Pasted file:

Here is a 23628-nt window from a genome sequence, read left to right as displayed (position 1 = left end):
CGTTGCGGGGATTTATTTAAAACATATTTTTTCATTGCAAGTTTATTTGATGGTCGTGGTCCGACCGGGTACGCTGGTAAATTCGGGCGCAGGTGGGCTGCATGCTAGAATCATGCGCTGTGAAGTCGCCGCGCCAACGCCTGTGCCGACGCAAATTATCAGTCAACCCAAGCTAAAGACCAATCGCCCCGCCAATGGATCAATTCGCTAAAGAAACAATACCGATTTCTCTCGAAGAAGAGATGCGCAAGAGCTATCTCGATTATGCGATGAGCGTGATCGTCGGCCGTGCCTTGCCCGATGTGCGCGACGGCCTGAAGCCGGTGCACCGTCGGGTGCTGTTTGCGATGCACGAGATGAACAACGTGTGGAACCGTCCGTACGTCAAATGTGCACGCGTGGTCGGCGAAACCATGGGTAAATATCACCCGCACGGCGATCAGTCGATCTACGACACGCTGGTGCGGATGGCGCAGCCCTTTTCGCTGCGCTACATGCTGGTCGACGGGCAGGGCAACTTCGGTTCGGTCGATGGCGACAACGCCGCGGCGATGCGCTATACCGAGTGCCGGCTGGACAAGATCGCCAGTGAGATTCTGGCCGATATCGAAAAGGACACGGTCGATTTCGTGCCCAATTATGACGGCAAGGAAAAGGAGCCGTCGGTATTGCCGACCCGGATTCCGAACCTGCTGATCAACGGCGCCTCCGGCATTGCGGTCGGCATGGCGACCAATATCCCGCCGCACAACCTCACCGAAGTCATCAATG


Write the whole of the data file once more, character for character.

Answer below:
Here is a 23628-nt window from a genome sequence, read left to right as displayed (position 1 = left end):
CGTTGCGGGGATTTATTTAAAACATATTTTTTCATTGCAAGTTTATTTGATGGTCGTGGTCCGACCGGGTACGCTGGTAAATTCGGGCGCAGGTGGGCTGCATGCTAGAATCATGCGCTGTGAAGTCGCCGCGCCAACGCCTGTGCCGACGCAAATTATCAGTCAACCCAAGCTAAAGACCAATCGCCCCGCCAATGGATCAATTCGCTAAAGAAACAATACCGATTTCTCTCGAAGAAGAGATGCGCAAGAGCTATCTCGATTATGCGATGAGCGTGATCGTCGGCCGTGCCTTGCCCGATGTGCGCGACGGCCTGAAGCCGGTGCACCGTCGGGTGCTGTTTGCGATGCACGAGATGAACAACGTGTGGAACCGTCCGTACGTCAAATGTGCACGCGTGGTCGGCGAAACCATGGGTAAATATCACCCGCACGGCGATCAGTCGATCTACGACACGCTGGTGCGGATGGCGCAGCCCTTTTCGCTGCGCTACATGCTGGTCGACGGGCAGGGCAACTTCGGTTCGGTCGATGGCGACAACGCCGCGGCGATGCGCTATACCGAGTGCCGGCTGGACAAGATCGCCAGTGAGATTCTGGCCGATATCGAAAAGGACACGGTCGATTTCGTGCCCAATTATGACGGCAAGGAAAAGGAGCCGTCGGTATTGCCGACCCGGATTCCGAACCTGCTGATCAACGGCGCCTCCGGCATTGCGGTCGGCATGGCGACCAATATCCCGCCGCACAACCTCACCGAAGTCATCAATG